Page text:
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Vol. 342 ,
At age 30, Dutch biologist Freek Vonk has built up a respectable career as a snake scientist. But in his home country,...
Since arriving on the island of Guam in the 1940s, the brown tree snake ( Boiga irregularis ) has extirpated native...
An animal rights group known as the Nonhuman Rights Project filed lawsuits in three New York courts this week in an...
Researchers have been hot on the trail of the elusive Denisovans, a type of ancient human known only by their DNA and...
Thousands of scientists in the Russian Academy of Sciences (RAS) are about to lose their jobs as a result of the...
Dyslexia, a learning disability that hinders reading, hasn't been associated with deficits in vision, hearing, or...
Exotic, elusive, and dangerous, snakes have fascinated humankind for millennia. They can be hard to find, yet their...
Researchers have sequenced and analyzed the first two snake genomes, which represent two evolutionary extremes. The...
- 5 December 2013 11:26 am , Vol. 342 , #6163
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Refrigerate Me Magnetically
23 June 2004 (All day)
New findings could help nudge magnetic refrigerators closer to reality by pointing out ways to make them more energy efficient.
Magnets are often thought of as sticking on refrigerators, not behaving as them. But some compounds are magnetic refrigerants, because their atoms' magnetic spins grow orderly in a magnetic field. To counteract this reduction in disorder, the atoms begin to move more disorderly--meaning the refrigerant heats up. When the magnetic field is shut off, the refrigerant cools down, allowing it to absorb unwanted heat. This "magnetocaloric effect" can in principle lead to coolers more efficient than conventional fridges.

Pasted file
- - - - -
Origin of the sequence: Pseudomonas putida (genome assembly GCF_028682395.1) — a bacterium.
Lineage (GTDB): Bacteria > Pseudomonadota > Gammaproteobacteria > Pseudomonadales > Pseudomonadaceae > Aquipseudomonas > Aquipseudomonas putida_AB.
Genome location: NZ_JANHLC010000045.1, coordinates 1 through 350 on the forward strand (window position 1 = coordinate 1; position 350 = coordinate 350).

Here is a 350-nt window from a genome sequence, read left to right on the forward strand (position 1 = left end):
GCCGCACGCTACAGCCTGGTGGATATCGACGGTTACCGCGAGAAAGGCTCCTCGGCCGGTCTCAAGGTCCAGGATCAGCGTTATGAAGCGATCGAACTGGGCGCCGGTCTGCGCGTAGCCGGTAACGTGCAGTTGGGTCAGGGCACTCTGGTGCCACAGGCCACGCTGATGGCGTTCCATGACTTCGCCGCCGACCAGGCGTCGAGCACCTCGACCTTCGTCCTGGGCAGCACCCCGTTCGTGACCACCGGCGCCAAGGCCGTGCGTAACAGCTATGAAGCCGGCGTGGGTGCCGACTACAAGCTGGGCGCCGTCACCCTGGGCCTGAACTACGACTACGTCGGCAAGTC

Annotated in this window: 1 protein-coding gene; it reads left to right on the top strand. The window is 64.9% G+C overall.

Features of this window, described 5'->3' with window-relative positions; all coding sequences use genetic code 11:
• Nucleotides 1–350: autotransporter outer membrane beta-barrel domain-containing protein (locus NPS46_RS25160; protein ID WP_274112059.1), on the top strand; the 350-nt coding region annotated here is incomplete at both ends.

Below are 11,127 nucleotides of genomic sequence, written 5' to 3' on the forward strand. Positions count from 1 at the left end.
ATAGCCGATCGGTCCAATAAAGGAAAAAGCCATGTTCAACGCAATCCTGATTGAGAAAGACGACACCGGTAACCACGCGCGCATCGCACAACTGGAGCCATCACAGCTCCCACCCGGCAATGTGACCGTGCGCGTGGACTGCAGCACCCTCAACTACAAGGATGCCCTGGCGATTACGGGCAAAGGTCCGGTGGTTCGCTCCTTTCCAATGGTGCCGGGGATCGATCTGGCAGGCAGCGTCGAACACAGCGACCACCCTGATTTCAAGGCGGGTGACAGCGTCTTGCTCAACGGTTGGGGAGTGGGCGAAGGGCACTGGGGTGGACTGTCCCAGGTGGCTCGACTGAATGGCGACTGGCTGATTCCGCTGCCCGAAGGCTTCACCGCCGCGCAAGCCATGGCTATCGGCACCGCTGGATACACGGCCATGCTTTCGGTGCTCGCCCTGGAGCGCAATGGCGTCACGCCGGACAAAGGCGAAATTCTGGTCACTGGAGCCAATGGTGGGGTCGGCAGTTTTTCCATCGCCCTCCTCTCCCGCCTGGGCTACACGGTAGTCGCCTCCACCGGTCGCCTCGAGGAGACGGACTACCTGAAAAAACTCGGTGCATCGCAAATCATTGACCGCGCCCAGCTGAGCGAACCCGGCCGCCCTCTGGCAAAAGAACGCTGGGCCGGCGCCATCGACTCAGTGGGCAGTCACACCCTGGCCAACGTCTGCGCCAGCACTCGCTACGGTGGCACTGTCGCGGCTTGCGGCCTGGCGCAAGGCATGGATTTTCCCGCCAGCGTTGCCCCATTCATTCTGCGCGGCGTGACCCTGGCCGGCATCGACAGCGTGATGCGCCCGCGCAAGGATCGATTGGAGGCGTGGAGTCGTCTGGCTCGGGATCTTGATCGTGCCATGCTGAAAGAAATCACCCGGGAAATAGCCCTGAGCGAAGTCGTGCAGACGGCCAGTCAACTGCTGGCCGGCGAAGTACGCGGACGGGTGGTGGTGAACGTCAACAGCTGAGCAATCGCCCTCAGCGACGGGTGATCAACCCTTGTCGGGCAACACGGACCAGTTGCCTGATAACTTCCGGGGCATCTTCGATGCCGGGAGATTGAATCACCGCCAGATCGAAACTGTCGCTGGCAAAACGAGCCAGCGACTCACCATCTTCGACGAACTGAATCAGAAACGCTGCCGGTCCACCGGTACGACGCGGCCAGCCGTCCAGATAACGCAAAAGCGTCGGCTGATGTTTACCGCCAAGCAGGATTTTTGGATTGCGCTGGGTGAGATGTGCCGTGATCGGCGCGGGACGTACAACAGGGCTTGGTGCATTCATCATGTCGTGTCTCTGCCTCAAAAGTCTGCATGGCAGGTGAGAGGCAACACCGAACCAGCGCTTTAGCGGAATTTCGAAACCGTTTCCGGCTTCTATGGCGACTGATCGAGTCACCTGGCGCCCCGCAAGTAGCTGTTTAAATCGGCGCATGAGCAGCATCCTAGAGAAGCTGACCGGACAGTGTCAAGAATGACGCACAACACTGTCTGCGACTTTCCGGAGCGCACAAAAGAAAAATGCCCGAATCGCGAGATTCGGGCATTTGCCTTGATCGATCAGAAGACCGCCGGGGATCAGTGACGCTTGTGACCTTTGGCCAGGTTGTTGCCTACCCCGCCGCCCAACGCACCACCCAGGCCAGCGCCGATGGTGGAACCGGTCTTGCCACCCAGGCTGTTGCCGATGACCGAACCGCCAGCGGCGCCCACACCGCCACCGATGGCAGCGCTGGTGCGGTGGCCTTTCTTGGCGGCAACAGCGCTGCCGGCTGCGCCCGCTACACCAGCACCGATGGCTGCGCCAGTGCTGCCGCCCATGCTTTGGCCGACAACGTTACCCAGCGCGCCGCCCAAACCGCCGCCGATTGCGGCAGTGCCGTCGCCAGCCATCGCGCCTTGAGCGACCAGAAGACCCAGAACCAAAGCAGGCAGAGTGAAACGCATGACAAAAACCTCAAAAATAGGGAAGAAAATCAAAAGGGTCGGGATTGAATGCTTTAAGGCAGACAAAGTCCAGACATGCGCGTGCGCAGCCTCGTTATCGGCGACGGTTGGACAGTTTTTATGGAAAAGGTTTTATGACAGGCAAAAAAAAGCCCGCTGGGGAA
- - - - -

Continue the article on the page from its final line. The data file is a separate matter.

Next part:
In 1997, Karl Gschneidner, a materials scientist at Ames Laboratory, and colleagues reported a giant magnetocaloric effect in the exotic compound gadolinium germanium silicide, making it a magnetic refrigerant that might work at room temperature. However, its spins aligned slowly when magnetic fields were applied or removed--that is, it showed large hysteresis--making it less efficient than it could be as a magnetic refrigerant.
In a report appearing in the June 24 issue of Nature, metallurgist-physicist Robert Shull and colleagues at the National Institute of Standards and Technology in Gaithersburg, Maryland, added a little iron to the compound, reducing hysteresis by more than 90%. Shull explained that the iron suppressed a phase transition--how the atoms rearranged themselves--in a magnetic field. This interference reduced the giant magnetocaloric effect, but also virtually eliminated the large hysteresis. The net effect gives the compound a 15% to 30% improved cooling capacity, Shull says.
Shull says there is certainly potential for commercial magnetic refrigerators in the future, but a crucial disadvantage of gadolinium germanium silicide is that it requires powerful magnetic fields. He hopes his team can devise new refrigerant composites that can operate in 1 to 2 teslas. "That's in the ballpark of feasible magnets." But not everyone agrees the findings are significant, or even new, says physicist Ekkes Bruck of the University of Amsterdam; he's not yet convinced of the improved efficiency.